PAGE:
Kollipara, A, Polkinghorne, A, Wan, C, Kanyoka, P, Hanger, J, Loader, J, Callaghan, J, Bell, A, Ellis, W, Fitzgibbon, S, Melzer, A, Beagley, K & Timms, P 2013, Veterinary Microbiology, vol. 167, pp. 513-522.

The genetic diversity of Chlamydia pecorum strains in koalas has limited the production of an effective cross-strain vaccine. By examining C. pecorum isolates from koalas across their range, the most common major outer membrane protein (MOMP) amino type F was suggested to be a prime candidate for recombinant C. pecorum vaccine development.

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Low genetic diversity and inbreeding depression in Queensland koalas 

Worthington-Wilmer, JM, Melzer, A, Carrick, F, & Moritz, C, 1993, Wildlife Research, vol. 20, pp. 177-188.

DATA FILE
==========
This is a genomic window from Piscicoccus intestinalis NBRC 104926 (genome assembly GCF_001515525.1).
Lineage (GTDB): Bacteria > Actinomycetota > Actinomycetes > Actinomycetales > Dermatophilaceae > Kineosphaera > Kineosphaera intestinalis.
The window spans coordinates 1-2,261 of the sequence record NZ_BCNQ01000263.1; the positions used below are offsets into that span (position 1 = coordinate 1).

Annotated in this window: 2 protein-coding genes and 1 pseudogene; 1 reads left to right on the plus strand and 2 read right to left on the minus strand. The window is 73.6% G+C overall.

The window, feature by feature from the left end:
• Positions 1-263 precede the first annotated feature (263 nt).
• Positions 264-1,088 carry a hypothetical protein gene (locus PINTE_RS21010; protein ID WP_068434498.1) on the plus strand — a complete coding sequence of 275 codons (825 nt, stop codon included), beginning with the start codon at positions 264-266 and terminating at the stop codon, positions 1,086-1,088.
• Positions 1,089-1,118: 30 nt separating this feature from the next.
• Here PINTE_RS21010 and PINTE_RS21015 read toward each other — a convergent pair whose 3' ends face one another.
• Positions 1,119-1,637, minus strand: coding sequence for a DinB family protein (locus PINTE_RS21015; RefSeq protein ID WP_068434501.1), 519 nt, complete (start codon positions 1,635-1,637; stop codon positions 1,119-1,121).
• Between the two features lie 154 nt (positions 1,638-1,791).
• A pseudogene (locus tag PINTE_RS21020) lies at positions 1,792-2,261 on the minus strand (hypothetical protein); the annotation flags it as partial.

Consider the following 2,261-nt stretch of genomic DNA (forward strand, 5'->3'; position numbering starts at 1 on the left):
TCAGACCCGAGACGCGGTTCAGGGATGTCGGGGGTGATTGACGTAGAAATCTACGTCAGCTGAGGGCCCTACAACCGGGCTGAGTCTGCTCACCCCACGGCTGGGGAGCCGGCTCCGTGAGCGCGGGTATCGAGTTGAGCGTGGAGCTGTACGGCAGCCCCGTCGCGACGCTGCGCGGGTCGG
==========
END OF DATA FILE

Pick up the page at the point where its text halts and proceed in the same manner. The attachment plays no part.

Analysis of mitochondrial DNA (mtDNA) of two Queensland koala populations reveals that genetic variation within and between these population is extremely low, though the variation appears to be structured geographically.  Furthermore, the analysis also shows inbreeding levels in a captive colony in one of these populations to be moderate and high, but koalas within this colony do not show strong evidence of inbreeding depression apart from the male-biased sex ratio.

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Molecular phylogenetics of the Diprotodontia (kangaroos, wombats, koala, possums, and allies)

Osborne, MJ, Christidis, L & Norman, JA 2002, Molecular Phylogenetics and Evolution, vol. 25, pp. 219-228.

The evolutionary relationships of diprotodontid order marsupials (kangaroos, wombats, koala, possums and others) were analysed using ND2 mitochondrial sequences. The findings were also compared with 12S ribosomal DNA (rDNA) sequences. Groupings of organisms descending from a common ancestor, or monophyly, were found for Burramyoidea, Phalangeroidea, Petauroidea, Tarsipedoidea, Macropodoidea and the Vombatiformes (wombats and koala) sub-orders and super-families. Discrepancies between genetic findings and current taxonomic ranks were found.